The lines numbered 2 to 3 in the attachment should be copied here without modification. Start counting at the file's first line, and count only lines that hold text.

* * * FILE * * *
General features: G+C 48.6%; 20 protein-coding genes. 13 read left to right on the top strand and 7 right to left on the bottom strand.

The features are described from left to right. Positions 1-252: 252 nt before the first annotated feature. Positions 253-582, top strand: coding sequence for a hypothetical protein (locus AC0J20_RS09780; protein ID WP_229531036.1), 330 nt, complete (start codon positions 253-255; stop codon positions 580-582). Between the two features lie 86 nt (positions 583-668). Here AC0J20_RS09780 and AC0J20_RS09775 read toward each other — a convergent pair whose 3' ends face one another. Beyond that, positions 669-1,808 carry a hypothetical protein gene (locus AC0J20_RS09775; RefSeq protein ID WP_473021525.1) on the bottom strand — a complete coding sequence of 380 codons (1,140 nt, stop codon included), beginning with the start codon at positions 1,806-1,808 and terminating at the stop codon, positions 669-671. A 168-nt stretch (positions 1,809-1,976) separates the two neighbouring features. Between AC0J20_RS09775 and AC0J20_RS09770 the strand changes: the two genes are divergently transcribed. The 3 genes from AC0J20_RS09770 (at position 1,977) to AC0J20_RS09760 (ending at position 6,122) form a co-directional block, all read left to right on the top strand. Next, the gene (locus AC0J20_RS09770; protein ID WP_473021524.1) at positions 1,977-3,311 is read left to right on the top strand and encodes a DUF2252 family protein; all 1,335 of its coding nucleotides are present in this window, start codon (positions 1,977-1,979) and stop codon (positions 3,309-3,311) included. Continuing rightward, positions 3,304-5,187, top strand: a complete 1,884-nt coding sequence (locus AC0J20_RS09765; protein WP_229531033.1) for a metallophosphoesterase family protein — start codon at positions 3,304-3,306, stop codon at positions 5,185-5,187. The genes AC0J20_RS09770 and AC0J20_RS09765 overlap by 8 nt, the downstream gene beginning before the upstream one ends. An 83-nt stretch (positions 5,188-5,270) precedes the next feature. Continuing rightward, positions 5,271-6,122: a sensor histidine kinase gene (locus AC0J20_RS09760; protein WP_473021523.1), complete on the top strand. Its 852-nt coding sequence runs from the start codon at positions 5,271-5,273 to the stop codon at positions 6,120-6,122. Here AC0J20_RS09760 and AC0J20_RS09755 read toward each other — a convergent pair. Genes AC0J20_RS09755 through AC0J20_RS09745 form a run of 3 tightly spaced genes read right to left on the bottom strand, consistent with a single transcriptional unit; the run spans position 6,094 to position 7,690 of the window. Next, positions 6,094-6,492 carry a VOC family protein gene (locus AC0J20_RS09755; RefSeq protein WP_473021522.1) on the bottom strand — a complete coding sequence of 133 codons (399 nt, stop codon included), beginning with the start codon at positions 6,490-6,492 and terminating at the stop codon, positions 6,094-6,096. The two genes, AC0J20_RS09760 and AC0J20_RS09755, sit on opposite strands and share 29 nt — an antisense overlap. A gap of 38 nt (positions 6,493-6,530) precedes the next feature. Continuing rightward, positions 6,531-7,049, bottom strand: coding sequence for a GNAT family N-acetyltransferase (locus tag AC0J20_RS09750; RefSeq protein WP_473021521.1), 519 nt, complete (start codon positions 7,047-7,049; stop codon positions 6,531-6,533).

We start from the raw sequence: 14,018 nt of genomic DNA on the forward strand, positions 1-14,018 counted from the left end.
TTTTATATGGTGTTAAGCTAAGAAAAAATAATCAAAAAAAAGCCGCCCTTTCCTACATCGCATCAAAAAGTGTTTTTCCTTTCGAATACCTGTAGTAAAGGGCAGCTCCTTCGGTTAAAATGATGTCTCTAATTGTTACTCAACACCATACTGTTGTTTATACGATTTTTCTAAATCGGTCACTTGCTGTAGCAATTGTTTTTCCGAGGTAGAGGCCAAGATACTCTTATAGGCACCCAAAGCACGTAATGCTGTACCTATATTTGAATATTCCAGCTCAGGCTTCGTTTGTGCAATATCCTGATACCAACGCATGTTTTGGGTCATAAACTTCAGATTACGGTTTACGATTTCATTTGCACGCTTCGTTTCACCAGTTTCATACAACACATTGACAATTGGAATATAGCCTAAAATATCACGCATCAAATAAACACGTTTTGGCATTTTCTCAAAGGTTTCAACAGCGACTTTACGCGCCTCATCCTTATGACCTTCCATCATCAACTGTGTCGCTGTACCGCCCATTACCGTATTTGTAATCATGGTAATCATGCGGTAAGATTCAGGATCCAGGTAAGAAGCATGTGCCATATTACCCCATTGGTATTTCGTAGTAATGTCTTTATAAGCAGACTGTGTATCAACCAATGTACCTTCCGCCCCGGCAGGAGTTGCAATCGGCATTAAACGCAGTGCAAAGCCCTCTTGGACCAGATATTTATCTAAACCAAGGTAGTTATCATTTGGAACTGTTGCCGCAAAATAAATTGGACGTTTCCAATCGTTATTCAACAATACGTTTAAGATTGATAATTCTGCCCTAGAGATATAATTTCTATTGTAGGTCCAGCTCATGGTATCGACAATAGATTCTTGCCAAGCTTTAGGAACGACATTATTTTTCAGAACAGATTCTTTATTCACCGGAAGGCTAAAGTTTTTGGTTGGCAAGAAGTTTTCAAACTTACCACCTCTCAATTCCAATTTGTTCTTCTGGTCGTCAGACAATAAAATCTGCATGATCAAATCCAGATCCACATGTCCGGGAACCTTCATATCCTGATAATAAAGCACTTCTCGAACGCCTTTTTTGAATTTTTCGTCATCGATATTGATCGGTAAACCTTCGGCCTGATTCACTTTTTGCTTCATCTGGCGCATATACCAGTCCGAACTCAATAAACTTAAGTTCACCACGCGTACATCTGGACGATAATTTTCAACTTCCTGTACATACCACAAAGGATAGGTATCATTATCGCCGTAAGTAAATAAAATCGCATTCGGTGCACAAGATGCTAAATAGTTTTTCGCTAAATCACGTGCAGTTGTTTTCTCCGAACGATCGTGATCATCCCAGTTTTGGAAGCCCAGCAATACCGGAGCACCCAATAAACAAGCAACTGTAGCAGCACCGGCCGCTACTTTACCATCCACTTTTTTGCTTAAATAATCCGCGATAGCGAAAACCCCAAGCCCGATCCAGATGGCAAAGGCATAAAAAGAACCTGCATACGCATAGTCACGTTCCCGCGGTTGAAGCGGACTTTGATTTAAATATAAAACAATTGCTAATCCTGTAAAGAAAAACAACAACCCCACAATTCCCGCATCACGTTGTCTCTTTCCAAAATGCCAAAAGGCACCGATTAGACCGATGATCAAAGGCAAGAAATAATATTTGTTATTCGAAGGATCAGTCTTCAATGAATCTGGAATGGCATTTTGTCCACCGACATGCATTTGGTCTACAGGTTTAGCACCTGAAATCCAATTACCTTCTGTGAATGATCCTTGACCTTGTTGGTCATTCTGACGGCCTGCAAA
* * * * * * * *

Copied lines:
The features are described from left to right. Positions 1-252: 252 nt before the first annotated feature. Positions 253-582, top strand: coding sequence for a hypothetical protein (locus AC0J20_RS09780; protein ID WP_229531036.1), 330 nt, complete (start codon positions 253-255; stop codon positions 580-582). Between the two features lie 86 nt (positions 583-668). Here AC0J20_RS09780 and AC0J20_RS09775 read toward each other — a convergent pair whose 3' ends face one another. Beyond that, positions 669-1,808 carry a hypothetical protein gene (locus AC0J20_RS09775; RefSeq protein ID WP_473021525.1) on the bottom strand — a complete coding sequence of 380 codons (1,140 nt, stop codon included), beginning with the start codon at positions 1,806-1,808 and terminating at the stop codon, positions 669-671. A 168-nt stretch (positions 1,809-1,976) separates the two neighbouring features. Between AC0J20_RS09775 and AC0J20_RS09770 the strand changes: the two genes are divergently transcribed. The 3 genes from AC0J20_RS09770 (at position 1,977) to AC0J20_RS09760 (ending at position 6,122) form a co-directional block, all read left to right on the top strand. Next, the gene (locus AC0J20_RS09770; protein ID WP_473021524.1) at positions 1,977-3,311 is read left to right on the top strand and encodes a DUF2252 family protein; all 1,335 of its coding nucleotides are present in this window, start codon (positions 1,977-1,979) and stop codon (positions 3,309-3,311) included. Continuing rightward, positions 3,304-5,187, top strand: a complete 1,884-nt coding sequence (locus AC0J20_RS09765; protein WP_229531033.1) for a metallophosphoesterase family protein — start codon at positions 3,304-3,306, stop codon at positions 5,185-5,187. The genes AC0J20_RS09770 and AC0J20_RS09765 overlap by 8 nt, the downstream gene beginning before the upstream one ends. An 83-nt stretch (positions 5,188-5,270) precedes the next feature. Continuing rightward, positions 5,271-6,122: a sensor histidine kinase gene (locus AC0J20_RS09760; protein WP_473021523.1), complete on the top strand. Its 852-nt coding sequence runs from the start codon at positions 5,271-5,273 to the stop codon at positions 6,120-6,122. Here AC0J20_RS09760 and AC0J20_RS09755 read toward each other — a convergent pair. Genes AC0J20_RS09755 through AC0J20_RS09745 form a run of 3 tightly spaced genes read right to left on the bottom strand, consistent with a single transcriptional unit; the run spans position 6,094 to position 7,690 of the window. Next, positions 6,094-6,492 carry a VOC family protein gene (locus AC0J20_RS09755; RefSeq protein WP_473021522.1) on the bottom strand — a complete coding sequence of 133 codons (399 nt, stop codon included), beginning with the start codon at positions 6,490-6,492 and terminating at the stop codon, positions 6,094-6,096. The two genes, AC0J20_RS09760 and AC0J20_RS09755, sit on opposite strands and share 29 nt — an antisense overlap. A gap of 38 nt (positions 6,493-6,530) precedes the next feature. Continuing rightward, positions 6,531-7,049, bottom strand: coding sequence for a GNAT family N-acetyltransferase (locus tag AC0J20_RS09750; RefSeq protein WP_473021521.1), 519 nt, complete (start codon positions 7,047-7,049; stop codon positions 6,531-6,533).

We start from the raw sequence: 14,018 nt of genomic DNA on the forward strand, positions 1-14,018 counted from the left end.